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Buttermilk-Spelt Bread with Rye Sour

David Snyder

December, 2020

 

I had a quart of buttermilk in the fridge. I only needed a cup for pancakes. I hated to waste any. And I had some really nice rye sour left over from the rye breads I baked last week. And there was a newly-arrived bag of spelt berries in the pantry. So, I made Cecilia Agni Hadiyanto’s Buttermilk-Spelt Sourdough Bread using a rye sour for leavening.

Total Dough

 

 

Ingredient

Wt (g)

Bakers' %

Medium rye flour

55

10

Whole spelt flour

200

36

All Purpose flour

300

54

Buttermilk

425

77

Water

55

10

Salt

10

1.8

Total

1045

188.8

 

Levain

 

 

Ingredient

Wt (g)

Bakers' %

Medium rye flour

55

100

Water

55

100

Ripe rye sour

22

22

Total

132

222

  1. Dissolve the rye sour in the water. 

  2. Add the flours and mix thoroughly.

  3. Place in a clean container with a tight lid and ferment at room temperature until ripe.

  4. If not ready to mix the final dough, you can refrigerate the rye sour for up to 3 days.

 

Final Dough

 

Ingredient

Wt (g)

Whole spelt flour

200

All Purpose flour

300

Ripe rye sour

110

Buttermilk

425

Salt

10

Total

1045

Procedure

  1. Mix all of the ingredients except the salt to a shaggy mass in a medium bowl and cover.

  2. Autolyse for 30-120 minutes.

  3. Sprinkle the salt over the dough and incorporate completely. (I use the pinch and fold method described by Forkish in “Flour Water Salt Yeast.”)

  4. Transfer the dough to a clean, lightly oiled bowl with a cover.

  5. Bulk ferment at 76-80ºF until double in volume (about 4-8 hours, depending on temperature) with Stretch & Fold in the bowl at 30 and 60 minutes and a stretch and fold on the board at 120 minutes).

  6. Pre-shape round and cover. Let rest for 20 minutes or so.

  7. Shape as boule or bâtard and place in a floured banneton. Cover with a towel or place in a food grade plastic bag.

  8. Proof for 1-2 hours at room temperature, then cold retard for 12-18 hours.

  9. Bake in a Dutch oven at 460ºF covered for 20 minutes. Uncover. Continue baking at 420ºF for 30 minutes. (The falling temperature approach is because this bread tends to darken very quickly due to the buttermilk. So keep an eye on it and adjust your oven temperature accordingly.) Alternatively, bake at 460ºF on a pre-heated baking stone for 15 minutes with steam then for 30 minutes at 44ºF for 25-30 minutes.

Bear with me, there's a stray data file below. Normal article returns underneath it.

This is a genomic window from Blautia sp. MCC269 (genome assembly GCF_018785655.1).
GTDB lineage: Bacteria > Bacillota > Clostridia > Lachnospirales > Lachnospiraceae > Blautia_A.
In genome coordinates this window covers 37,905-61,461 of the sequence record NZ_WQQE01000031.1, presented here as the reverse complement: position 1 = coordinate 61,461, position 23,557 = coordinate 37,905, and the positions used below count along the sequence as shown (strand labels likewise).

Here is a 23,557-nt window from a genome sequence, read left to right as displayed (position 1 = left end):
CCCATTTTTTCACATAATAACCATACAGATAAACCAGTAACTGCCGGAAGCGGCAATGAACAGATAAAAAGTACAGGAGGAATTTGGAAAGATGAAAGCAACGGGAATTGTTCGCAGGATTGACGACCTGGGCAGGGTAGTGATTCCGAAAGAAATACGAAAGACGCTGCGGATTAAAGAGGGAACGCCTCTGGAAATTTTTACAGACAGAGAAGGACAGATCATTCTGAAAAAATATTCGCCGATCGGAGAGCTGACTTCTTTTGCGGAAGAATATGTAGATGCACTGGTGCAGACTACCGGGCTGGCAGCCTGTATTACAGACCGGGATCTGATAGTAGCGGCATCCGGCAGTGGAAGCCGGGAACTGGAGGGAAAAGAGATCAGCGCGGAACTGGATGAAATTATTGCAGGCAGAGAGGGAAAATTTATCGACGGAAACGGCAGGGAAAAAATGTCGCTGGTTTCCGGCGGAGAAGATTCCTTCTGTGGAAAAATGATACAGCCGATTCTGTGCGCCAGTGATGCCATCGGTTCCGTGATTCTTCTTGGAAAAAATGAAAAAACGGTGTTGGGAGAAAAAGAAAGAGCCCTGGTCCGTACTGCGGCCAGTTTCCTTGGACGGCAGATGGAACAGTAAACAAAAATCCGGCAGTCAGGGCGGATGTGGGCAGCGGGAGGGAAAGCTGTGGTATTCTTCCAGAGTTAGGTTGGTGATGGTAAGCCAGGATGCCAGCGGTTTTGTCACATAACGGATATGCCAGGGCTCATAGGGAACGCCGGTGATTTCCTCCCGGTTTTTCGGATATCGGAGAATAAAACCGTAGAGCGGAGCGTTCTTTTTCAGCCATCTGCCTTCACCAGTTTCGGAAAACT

10. Cool on a rack thoroughly before slicing. 

I baked this loaf on a baking stone, and failed to heed my own advice, finishing the bake at 450ºF rather than 440ºF. It was  dark even for my taste. However, the flavor did not suffer. In fact, the crust was delightfully crunchy and very tasty. The crumb was moderately chewy and moderately sour. The taste was quite complex with some sweetness and nuttiness. There was nothing that suggested rye's contribution to the taste, but I have found from other breads that the effect of 10% rye is subtle but definitely a positive contribution to flavor.

This is a delicious bread I expect to make again.

David

 

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dmsnyder

I was able to get a nice photo of the "window pane" of the dough I mixed for yesterday's bake. Questions about this sign of complete gluten development come up from time to time, so I thought others might enjoy seeing this.

This is a yeasted, enriched dough. It was machine mixed in a KitchenAid Professional at speed 1 for 2 minutes. Then the salt was added, and it was mixed at speed 1 for 2 more minutes. The paddle was changed to the dough hook. Then it was mixed at Speed 2 for 9 minutes.

It is the "Medium Vienna Dough" from "Inside the Jewish Bakery." I use this dough for sandwich rolls.

Happy baking!

David

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Multi-grain Sourdough Bread with Home-Milled Flours

David M. Snyder

November, 2020



Those who read my blog on The Fresh Loaf know that I have been experimenting with different proportions of home-milled flours over the past couple years. About a year ago, I found a mix of flours that makes breads with the most wonderful flavor. I have occasionally re-visited old favorites, but, really, this is the best of class. Of course, it is “best” to my taste. Yours may be different.

Recently, I looked through my blog postings and became aware that I have never posted this exact formula. So, here it is:

Total Dough (This is for two 900 g loaves)

Ingredient

Wt (g)

Bakers' %

Bread Flour

700

70

Whole Wheat flour

125

12.5

Whole Rye flour

75

7.5

Whole Spelt flour

100

10

Water

780

78

Salt

21

2.1

Total

1801

180.1

Note: The whole grain wheat, rye and spelt flours are milled in a Mockmill 100 mill set at its finest setting. The flour is milled immediately before mixing.

Levain

 

 

Ingredient

Wt (g)

Bakers' %

Bread flour (hi protein)

144

75

Whole Wheat flour

36

25

Water

144

75

Active starter

36

25

Total

360

200